The gateway can be installed on an Exchange 2010, Exchange 2007 or Exchange 2003 server to provide VPIM Networking, trusted Internet subscriber, or Cisco Unity Connection Networking functionality in all Exchange environments that are supported by Cisco Unity, including pure Exchange 2010, pure Exchange 2007 or any mixture of Exchange 2010, Exchange 2007, Exchange 2003, and Exchange 2000. However, if your deployment also includes AMIS or Bridge networking, you must use the Cisco Unity Voice Connector for Microsoft Exchange for those protocols, either along with or instead of the Interoperability Gateway. (The Voice Connector also supports VPIM networking and trusted Internet subscribers, but installing the Voice Connector on an Exchange 2010 or Exchange 2007 server is not supported.)

Table 1-2 shows which messaging gateways you can use for each networking feature in a particular Exchange environment. Note that if you deploy more than one networking feature, you may need both messaging gateways, and you may need to retain a mixed Exchange environment to install both.

Table 1-2 Supported Messaging Gateways for Networking Features in a Particular Exchange Environment

 
AMIS
Bridge
VPIM
Trusted Internet
Connection Networking
Exchange 2000 Only 1

Voice Connector

Voice Connector

Voice Connector

Voice Connector

Not Supported

Mixed Exchange 2003 and Exchange 2000

Voice Connector

Voice Connector

Interoperability Gateway2

Voice Connector

Interoperability Gateway2

Voice Connector

Interoperability Gateway2

Exchange 2003 Only

Voice Connector

Voice Connector

Interoperability Gateway

Voice Connector

Interoperability Gateway

Voice Connector

Interoperability Gateway

Mixed Exchange 2010/ 2007 and Exchange 2000/2003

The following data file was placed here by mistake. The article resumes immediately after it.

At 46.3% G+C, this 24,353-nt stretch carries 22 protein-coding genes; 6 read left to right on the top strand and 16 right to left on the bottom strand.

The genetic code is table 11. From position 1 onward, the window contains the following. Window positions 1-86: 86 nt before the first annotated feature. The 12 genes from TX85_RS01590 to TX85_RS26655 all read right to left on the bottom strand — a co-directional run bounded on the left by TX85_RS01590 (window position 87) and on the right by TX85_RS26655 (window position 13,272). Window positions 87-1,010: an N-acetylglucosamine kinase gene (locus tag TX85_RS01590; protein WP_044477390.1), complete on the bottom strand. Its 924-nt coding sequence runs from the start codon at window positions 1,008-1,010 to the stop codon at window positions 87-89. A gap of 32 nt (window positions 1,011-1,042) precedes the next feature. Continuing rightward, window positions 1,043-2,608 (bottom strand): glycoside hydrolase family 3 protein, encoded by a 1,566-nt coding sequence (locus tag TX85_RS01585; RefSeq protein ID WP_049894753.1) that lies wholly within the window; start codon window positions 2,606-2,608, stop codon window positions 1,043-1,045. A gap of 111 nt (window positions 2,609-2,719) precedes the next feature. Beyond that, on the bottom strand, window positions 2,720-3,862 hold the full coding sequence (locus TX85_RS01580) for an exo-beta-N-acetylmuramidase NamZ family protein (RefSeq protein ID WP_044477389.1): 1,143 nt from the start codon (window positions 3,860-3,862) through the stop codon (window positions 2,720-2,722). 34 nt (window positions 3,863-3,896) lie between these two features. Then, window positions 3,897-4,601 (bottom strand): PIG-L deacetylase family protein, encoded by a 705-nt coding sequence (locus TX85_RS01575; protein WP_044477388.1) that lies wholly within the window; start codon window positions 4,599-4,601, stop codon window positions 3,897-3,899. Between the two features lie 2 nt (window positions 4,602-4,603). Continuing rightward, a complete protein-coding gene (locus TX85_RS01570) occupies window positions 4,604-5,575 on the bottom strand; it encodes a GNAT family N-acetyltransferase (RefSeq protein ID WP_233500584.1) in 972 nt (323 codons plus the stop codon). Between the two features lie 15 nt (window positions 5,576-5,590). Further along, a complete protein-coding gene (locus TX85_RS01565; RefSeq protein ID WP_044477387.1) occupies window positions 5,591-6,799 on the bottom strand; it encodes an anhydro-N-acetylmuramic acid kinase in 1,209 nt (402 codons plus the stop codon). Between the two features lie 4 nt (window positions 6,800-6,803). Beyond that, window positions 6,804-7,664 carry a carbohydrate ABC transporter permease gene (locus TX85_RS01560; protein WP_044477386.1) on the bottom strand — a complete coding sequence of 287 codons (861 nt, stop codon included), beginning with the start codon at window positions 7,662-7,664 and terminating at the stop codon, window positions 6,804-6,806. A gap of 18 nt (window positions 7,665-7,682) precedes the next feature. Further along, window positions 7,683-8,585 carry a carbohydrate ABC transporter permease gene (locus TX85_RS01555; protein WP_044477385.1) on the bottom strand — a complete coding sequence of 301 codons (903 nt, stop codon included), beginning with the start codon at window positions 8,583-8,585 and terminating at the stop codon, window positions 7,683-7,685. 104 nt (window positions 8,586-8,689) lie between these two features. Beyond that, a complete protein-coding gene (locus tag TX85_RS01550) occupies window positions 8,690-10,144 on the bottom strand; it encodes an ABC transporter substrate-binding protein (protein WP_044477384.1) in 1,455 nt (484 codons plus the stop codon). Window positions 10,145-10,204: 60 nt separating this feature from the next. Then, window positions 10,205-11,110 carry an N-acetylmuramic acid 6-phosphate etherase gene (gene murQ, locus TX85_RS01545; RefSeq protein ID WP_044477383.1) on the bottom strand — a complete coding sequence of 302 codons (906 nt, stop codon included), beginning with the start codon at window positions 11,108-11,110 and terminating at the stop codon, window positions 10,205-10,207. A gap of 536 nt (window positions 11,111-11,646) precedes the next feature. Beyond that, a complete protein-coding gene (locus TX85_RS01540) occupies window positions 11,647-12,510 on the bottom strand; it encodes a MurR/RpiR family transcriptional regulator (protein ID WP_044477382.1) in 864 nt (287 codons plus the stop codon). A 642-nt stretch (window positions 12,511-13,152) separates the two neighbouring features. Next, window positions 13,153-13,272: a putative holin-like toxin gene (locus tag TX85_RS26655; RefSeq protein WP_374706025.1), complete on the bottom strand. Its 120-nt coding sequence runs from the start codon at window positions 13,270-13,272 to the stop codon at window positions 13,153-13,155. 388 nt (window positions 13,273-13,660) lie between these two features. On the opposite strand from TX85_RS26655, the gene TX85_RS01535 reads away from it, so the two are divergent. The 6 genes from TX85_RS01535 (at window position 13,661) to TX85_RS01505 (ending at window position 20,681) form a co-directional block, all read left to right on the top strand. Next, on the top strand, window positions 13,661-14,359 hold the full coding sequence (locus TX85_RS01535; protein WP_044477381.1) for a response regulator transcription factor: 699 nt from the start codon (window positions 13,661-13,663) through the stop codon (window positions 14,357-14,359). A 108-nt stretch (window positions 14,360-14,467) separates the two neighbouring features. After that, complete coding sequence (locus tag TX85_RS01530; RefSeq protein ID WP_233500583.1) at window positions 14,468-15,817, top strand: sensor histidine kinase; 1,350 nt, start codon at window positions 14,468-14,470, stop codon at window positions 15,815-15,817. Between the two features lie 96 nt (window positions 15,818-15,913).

Voice Connector3

Voice Connector3

Interoperability Gateway2

Voice Connector3

Interoperability Gateway2

Voice Connector3

Interoperability Gateway2

Exchange 2010 Only

Not Supported

Not Supported

Interoperability Gateway

Interoperability Gateway

Interoperability Gateway

Exchange 2007 Only

Not Supported

Not Supported

Interoperability Gateway

Interoperability Gateway

Interoperability Gateway

1 If you are using Cisco Unity version 8.x and you call Cisco TAC with a problem related to using the Voice Connector that is tracked to an Exchange 2000 issue, the Cisco TAC engineer may require that you migrate the Voice Connector to an Exchange 2003 server.

2 The Interoperability Gateway cannot be installed on an Exchange 2000 server.

3 The Voice Connector cannot be installed on an Exchange 2010 or 2007 server.


For the purposes of load balancing or redundancy, you can install the Interoperability Gateway on multiple Exchange servers in the same organization. However, you can only install one instance of the gateway per Exchange server.

Active Directory Schema Extensions in Cisco Unity 8.x

A small subset of Cisco Unity data is stored in Active Directory. Therefore, before installing Cisco Unity, the Active Directory schema must be extended. In addition to the schema extensions required before installing Cisco Unity, the Active Directory schema must be extended before setting up the following:

Bridge Networking

VPIM Networking

Cisco Unity Connection Networking (uses the same schema extensions as VPIM Networking)

The schema extensions needed to support Digital Networking and AMIS Networking are part of the general set of schema extensions for Cisco Unity.

For detailed information about the data that is stored in the directory, see the following white papers: Cisco Unity Data and Active Directory (Cisco Unity 5.x and Later with Microsoft Exchange) and Active Directory Capacity Planning (Cisco Unity Version 5.x and Later with Microsoft Exchange). Both white papers are available at http://www.cisco.com/en/US/products/sw/voicesw/ps2237/prod_white_papers_list.html).

Comparison of AMIS, Bridge, and VPIM Networking in Cisco Unity 8.x

AMIS, Bridge, and VPIM Networking can be used for networking Cisco Unity with other voice messaging systems. However, there are several differences among these networking options, as described in the following sections: